Modern media sinks claws into healthy Israel-US relationship

Comments (3)
  1. Moses Lapin says:

    Informative, opinionated and self awaredly critical. Alan you are our Connery.
    I do think that the bunkerbusters are more than routine aid, especially given President Bush’s refusal to supply them (clearly the Bush Administration was more pro-Israel than the Obama Administration). It can’t have been a jealous revenge plot.
    Given the fact that the entire world relies on American aid — financially (yes, I am looking at your economy China! Not aid in the traditional sense, but…), militarily (US had military operations in 13 countries in the last decade according to Wikipedia), and socially (we provide food, education, health supplies and technology to most of the known world) — how do you feel about Israel’s reliance on America’s non-political aid (moneys and militarily)? (the dollar figures – http://www.census.gov/compendia/statab/cats/foreign_commerce_aid/foreign_aid.html). Even if the article, Shanker comes off as a warmongering bitch, is clearly biased, the facts are Israel, like the rest of the world, is not independent in the way we would like to think it is.

    Informative database of American foreign aid figures: http://www.vaughns-1-pagers.com/politics/us-foreign-aid.htm


  2. Tomer Elias says:

    Maybe you should look at this in a different way, or at least the way this arms deal was perceived on the Israeli side.
    The Obama administration and generally the most recent administrations (Clinton, Bush) have believed that a “strong” Israel is an Israel more willing to make “concessions” for peace. This might explain why this was considered an “under the table” deal, This is also clear with the Iron dome which is seen to want to achieve the same goals. The aim is that “the peace process must go on no matter what”. If Israel can defend itself without getting harmed in the process then all the “rogue” forces trying to prevent the peace process from continuing are unable to do so.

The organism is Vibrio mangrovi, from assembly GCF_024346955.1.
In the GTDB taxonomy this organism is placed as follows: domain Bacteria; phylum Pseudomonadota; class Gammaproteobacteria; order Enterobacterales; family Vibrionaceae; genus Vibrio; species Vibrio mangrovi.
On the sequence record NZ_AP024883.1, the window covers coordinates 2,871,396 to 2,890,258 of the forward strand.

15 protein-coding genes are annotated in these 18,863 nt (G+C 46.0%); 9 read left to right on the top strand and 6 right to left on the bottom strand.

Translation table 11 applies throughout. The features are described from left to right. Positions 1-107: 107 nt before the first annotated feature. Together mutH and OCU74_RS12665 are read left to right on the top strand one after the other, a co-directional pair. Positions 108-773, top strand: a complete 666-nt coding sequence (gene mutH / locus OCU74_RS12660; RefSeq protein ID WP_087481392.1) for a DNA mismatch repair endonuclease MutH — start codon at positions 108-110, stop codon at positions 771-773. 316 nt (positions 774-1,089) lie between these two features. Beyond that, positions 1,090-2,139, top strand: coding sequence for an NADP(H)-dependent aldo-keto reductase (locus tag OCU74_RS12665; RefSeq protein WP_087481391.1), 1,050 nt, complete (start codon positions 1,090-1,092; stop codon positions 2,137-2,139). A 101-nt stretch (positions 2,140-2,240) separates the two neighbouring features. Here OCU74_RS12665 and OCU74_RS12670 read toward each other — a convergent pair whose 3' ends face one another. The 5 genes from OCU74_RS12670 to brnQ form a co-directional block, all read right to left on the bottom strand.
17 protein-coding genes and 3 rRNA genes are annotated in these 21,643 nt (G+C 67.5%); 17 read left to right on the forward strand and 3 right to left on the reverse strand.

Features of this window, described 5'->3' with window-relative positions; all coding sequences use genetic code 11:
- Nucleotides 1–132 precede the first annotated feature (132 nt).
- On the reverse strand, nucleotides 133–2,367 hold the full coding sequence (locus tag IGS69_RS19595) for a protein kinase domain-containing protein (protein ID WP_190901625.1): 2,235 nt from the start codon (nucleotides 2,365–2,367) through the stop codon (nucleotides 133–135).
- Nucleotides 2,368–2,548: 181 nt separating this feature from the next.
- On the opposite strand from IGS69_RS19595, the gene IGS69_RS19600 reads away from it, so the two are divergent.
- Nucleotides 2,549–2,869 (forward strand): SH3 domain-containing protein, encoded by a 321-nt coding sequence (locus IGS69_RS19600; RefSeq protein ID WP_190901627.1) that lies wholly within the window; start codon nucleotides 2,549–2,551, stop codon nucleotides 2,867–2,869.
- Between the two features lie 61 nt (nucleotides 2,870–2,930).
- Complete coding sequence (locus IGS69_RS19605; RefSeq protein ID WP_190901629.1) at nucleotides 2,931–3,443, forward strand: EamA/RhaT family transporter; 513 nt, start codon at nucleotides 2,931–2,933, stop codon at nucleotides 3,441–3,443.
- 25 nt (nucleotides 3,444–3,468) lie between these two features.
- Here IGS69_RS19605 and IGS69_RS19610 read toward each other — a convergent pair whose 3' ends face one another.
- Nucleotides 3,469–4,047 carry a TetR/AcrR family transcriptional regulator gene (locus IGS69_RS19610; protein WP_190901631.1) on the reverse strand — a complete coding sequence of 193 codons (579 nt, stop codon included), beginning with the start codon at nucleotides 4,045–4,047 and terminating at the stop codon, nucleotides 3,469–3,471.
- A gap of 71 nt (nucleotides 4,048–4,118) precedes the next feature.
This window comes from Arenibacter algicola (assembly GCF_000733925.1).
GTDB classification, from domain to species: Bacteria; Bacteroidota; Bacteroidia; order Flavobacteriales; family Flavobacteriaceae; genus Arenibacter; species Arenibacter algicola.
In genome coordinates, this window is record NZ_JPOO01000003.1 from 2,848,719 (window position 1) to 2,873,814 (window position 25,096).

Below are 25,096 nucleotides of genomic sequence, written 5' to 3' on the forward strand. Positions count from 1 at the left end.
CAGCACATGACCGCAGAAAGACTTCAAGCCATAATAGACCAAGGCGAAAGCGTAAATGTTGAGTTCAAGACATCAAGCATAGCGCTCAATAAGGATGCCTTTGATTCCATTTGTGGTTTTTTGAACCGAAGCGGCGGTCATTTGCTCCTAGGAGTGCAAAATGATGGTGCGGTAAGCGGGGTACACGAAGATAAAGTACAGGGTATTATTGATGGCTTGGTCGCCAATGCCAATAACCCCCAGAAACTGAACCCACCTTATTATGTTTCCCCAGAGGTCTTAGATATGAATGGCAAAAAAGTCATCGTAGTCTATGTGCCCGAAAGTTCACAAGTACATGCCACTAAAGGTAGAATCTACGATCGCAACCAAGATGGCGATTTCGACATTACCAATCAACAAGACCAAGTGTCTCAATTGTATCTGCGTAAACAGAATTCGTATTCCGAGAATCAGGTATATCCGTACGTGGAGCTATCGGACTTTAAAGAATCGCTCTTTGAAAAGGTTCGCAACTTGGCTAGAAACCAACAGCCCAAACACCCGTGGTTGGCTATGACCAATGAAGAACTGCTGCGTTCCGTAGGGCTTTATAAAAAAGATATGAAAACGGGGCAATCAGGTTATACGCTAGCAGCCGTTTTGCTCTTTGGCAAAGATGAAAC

Another point worth looking at is the fact that Israel, unlike its neighbors, prefers not to reveal its full arsenal of weaponry and might have requested that the deal be “hushed” more then usual in order to not provoke a regional arms race and also to keep Israels enemies guessing what it has and doesn’t have to defend itself with.

  3. Dear Tomer,

    Thank you for your comment. It is definitely true that Israel requested this military transaction to remain confidential, but then again, all military transactions are secretive on some basic level. The media always gets wind of these transfers and reports on them, no matter how inconspicuous the deal may have been intended to be. I was merely pointing out the distasteful word choice of the headline; while the intentions of the author may have been totally benign, it comes off as a kind of international drug deal, which it most definitely isn’t.

    In addition, the article was maintaining that this single act might convince Jewish voters in the US to reelect President Obama, which is a ridiculous assertion in my mind – a single weapons transfer, however special or secretive, is still part of an ongoing partnership between the two nations, and should not be THE major selling point of an administration.

    That said, I welcome any other viewpoints – there are certainly a myriad ways to look at this issue!

    Alan Naroditsky